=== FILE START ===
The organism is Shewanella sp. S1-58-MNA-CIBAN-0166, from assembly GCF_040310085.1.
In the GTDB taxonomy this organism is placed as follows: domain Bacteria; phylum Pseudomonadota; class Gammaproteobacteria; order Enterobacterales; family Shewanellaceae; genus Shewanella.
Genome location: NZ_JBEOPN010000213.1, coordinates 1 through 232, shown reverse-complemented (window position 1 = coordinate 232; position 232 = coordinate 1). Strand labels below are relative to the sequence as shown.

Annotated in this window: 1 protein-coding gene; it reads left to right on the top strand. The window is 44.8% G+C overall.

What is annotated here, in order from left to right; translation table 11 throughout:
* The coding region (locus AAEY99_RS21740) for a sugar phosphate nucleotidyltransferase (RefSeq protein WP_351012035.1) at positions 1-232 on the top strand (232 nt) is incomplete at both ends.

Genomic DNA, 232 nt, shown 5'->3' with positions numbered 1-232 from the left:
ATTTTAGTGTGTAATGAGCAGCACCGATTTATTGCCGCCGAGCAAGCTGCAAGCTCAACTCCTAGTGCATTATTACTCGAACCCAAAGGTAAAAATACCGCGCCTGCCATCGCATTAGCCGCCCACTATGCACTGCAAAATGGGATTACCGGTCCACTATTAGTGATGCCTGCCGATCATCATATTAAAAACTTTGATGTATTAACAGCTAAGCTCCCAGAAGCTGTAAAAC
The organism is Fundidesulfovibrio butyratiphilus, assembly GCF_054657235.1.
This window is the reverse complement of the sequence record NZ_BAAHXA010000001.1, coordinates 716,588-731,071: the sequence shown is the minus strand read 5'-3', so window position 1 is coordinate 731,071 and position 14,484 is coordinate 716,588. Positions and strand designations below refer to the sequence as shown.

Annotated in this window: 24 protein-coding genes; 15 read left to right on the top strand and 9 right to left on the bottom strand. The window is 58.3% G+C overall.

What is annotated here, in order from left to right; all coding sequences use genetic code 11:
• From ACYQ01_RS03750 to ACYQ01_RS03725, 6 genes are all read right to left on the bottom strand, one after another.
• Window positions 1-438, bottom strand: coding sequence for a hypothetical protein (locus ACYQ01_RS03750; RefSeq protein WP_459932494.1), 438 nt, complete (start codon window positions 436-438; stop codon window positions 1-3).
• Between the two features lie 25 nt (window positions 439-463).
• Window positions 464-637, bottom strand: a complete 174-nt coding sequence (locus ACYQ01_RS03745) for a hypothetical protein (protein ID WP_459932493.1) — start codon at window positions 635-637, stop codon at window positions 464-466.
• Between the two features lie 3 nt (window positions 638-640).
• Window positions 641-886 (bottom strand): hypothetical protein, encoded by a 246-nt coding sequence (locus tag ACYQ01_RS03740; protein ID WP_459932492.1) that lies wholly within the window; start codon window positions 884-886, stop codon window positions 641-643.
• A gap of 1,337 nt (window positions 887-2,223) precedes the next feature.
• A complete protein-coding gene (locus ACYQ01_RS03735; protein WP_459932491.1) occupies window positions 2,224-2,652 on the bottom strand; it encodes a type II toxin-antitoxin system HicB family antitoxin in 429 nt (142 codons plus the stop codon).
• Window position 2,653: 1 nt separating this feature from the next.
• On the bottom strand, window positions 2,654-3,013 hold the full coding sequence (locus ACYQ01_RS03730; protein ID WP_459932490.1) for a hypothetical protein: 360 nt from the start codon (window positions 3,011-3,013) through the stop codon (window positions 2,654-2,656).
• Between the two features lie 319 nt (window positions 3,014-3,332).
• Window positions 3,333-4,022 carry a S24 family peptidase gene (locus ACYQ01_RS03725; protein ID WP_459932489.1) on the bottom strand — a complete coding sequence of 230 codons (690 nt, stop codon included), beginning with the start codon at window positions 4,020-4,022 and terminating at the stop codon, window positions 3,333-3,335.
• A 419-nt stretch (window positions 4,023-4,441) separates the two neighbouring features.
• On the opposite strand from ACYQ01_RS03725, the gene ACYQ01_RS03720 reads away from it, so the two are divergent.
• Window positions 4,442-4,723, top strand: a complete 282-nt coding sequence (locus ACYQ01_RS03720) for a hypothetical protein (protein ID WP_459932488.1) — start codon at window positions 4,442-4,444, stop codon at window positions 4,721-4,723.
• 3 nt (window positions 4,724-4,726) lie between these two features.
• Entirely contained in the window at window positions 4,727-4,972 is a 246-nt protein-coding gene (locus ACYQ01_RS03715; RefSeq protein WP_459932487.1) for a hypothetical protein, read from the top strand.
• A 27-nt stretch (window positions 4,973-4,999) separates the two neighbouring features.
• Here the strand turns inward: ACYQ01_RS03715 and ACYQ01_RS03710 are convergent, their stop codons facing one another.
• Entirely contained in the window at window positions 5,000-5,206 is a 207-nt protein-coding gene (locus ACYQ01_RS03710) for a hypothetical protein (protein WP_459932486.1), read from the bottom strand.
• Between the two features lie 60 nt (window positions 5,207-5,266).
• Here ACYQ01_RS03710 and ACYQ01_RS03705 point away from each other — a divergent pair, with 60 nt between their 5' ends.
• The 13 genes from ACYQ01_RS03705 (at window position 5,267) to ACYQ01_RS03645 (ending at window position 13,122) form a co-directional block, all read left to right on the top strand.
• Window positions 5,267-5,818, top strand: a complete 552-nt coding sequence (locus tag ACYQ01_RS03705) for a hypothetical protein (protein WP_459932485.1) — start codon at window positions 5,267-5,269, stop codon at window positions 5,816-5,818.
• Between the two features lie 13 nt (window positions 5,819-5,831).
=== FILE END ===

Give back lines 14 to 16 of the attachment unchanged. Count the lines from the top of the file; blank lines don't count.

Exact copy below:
• Window positions 1-438, bottom strand: coding sequence for a hypothetical protein (locus ACYQ01_RS03750; RefSeq protein WP_459932494.1), 438 nt, complete (start codon window positions 436-438; stop codon window positions 1-3).
• Between the two features lie 25 nt (window positions 439-463).
• Window positions 464-637, bottom strand: a complete 174-nt coding sequence (locus ACYQ01_RS03745) for a hypothetical protein (protein ID WP_459932493.1) — start codon at window positions 635-637, stop codon at window positions 464-466.